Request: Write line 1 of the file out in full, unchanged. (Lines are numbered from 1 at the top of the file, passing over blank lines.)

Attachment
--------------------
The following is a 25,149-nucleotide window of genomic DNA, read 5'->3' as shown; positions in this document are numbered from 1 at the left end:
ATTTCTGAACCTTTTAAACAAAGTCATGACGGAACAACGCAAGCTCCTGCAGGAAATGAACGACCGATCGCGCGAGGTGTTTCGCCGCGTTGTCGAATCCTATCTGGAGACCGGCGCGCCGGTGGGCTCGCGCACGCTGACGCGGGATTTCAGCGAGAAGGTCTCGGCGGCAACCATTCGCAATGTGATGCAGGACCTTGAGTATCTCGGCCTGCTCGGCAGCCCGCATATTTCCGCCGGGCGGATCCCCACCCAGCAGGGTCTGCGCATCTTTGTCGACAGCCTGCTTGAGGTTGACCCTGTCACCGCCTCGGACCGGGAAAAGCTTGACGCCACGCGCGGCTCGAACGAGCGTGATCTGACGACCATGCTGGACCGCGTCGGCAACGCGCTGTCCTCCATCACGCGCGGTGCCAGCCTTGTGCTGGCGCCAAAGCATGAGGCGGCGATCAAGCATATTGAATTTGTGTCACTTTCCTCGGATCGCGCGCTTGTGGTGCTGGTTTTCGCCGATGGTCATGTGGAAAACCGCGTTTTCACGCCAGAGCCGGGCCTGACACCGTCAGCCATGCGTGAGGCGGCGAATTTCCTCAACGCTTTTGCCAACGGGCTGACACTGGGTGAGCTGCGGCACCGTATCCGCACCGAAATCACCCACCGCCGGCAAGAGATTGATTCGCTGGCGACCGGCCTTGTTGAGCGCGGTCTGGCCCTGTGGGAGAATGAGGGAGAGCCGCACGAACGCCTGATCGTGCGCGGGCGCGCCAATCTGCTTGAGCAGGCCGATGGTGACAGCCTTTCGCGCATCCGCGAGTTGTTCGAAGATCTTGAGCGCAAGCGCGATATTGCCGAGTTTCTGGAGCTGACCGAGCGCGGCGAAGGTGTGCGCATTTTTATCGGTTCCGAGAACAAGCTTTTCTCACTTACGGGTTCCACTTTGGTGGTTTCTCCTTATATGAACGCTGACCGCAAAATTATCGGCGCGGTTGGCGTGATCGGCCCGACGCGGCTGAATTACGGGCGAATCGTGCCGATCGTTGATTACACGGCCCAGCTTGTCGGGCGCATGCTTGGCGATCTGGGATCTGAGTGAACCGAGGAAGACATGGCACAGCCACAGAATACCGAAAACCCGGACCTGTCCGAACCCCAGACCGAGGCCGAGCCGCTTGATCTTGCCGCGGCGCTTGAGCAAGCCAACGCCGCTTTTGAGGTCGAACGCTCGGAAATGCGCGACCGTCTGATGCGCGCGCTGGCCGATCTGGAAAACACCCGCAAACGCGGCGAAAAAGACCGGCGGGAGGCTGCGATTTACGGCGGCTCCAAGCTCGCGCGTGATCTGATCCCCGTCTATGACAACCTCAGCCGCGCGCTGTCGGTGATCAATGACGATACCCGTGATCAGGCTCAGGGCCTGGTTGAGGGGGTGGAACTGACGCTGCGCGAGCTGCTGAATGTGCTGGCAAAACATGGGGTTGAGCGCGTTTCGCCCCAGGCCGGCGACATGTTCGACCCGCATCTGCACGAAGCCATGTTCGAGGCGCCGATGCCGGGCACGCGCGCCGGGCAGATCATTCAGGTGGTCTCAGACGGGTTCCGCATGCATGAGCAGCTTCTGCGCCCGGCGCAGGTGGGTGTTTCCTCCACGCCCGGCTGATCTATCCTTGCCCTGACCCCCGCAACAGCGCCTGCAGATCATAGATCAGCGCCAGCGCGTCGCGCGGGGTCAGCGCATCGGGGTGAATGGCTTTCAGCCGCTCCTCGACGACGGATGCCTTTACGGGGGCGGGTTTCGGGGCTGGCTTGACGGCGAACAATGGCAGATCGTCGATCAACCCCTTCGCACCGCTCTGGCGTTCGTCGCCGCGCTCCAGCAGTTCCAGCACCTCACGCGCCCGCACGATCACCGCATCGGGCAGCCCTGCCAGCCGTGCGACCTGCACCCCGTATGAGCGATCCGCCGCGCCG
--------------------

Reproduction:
The following is a 25,149-nucleotide window of genomic DNA, read 5'->3' as shown; positions in this document are numbered from 1 at the left end: